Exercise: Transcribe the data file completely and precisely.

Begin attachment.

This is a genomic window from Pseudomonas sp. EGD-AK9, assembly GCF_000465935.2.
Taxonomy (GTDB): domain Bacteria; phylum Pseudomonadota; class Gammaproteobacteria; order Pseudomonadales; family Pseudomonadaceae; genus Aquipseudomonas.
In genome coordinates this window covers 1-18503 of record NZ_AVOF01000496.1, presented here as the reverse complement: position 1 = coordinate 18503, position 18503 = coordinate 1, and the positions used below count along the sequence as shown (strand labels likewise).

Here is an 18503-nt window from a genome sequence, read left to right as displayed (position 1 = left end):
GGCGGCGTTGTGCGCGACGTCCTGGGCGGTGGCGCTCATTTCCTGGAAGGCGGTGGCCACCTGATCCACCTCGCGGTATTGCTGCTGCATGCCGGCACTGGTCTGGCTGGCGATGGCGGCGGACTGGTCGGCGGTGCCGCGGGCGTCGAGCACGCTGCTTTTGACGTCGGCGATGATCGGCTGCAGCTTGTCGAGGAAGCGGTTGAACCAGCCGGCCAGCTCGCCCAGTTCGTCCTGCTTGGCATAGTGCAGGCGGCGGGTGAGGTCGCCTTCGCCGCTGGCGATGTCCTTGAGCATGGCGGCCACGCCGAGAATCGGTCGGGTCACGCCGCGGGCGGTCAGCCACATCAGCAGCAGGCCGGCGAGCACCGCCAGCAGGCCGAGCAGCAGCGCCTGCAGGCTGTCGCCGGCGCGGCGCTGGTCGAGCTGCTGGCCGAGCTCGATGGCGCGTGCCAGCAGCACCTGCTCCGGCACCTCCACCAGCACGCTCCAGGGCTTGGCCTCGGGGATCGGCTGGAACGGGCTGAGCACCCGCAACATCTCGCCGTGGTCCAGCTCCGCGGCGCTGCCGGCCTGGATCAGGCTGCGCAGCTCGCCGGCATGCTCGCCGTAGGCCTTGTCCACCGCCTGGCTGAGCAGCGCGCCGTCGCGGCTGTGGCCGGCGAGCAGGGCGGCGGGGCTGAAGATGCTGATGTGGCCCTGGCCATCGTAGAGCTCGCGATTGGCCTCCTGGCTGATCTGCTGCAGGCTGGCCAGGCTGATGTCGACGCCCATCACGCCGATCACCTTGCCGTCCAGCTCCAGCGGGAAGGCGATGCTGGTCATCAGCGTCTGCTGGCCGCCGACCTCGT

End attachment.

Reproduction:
This is a genomic window from Pseudomonas sp. EGD-AK9, assembly GCF_000465935.2.
Taxonomy (GTDB): domain Bacteria; phylum Pseudomonadota; class Gammaproteobacteria; order Pseudomonadales; family Pseudomonadaceae; genus Aquipseudomonas.
In genome coordinates this window covers 1-18503 of record NZ_AVOF01000496.1, presented here as the reverse complement: position 1 = coordinate 18503, position 18503 = coordinate 1, and the positions used below count along the sequence as shown (strand labels likewise).

Here is an 18503-nt window from a genome sequence, read left to right as displayed (position 1 = left end):
GGCGGCGTTGTGCGCGACGTCCTGGGCGGTGGCGCTCATTTCCTGGAAGGCGGTGGCCACCTGATCCACCTCGCGGTATTGCTGCTGCATGCCGGCACTGGTCTGGCTGGCGATGGCGGCGGACTGGTCGGCGGTGCCGCGGGCGTCGAGCACGCTGCTTTTGACGTCGGCGATGATCGGCTGCAGCTTGTCGAGGAAGCGGTTGAACCAGCCGGCCAGCTCGCCCAGTTCGTCCTGCTTGGCATAGTGCAGGCGGCGGGTGAGGTCGCCTTCGCCGCTGGCGATGTCCTTGAGCATGGCGGCCACGCCGAGAATCGGTCGGGTCACGCCGCGGGCGGTCAGCCACATCAGCAGCAGGCCGGCGAGCACCGCCAGCAGGCCGAGCAGCAGCGCCTGCAGGCTGTCGCCGGCGCGGCGCTGGTCGAGCTGCTGGCCGAGCTCGATGGCGCGTGCCAGCAGCACCTGCTCCGGCACCTCCACCAGCACGCTCCAGGGCTTGGCCTCGGGGATCGGCTGGAACGGGCTGAGCACCCGCAACATCTCGCCGTGGTCCAGCTCCGCGGCGCTGCCGGCCTGGATCAGGCTGCGCAGCTCGCCGGCATGCTCGCCGTAGGCCTTGTCCACCGCCTGGCTGAGCAGCGCGCCGTCGCGGCTGTGGCCGGCGAGCAGGGCGGCGGGGCTGAAGATGCTGATGTGGCCCTGGCCATCGTAGAGCTCGCGATTGGCCTCCTGGCTGATCTGCTGCAGGCTGGCCAGGCTGATGTCGACGCCCATCACGCCGATCACCTTGCCGTCCAGCTCCAGCGGGAAGGCGATGCTGGTCATCAGCGTCTGCTGGCCGCCGACCTCGT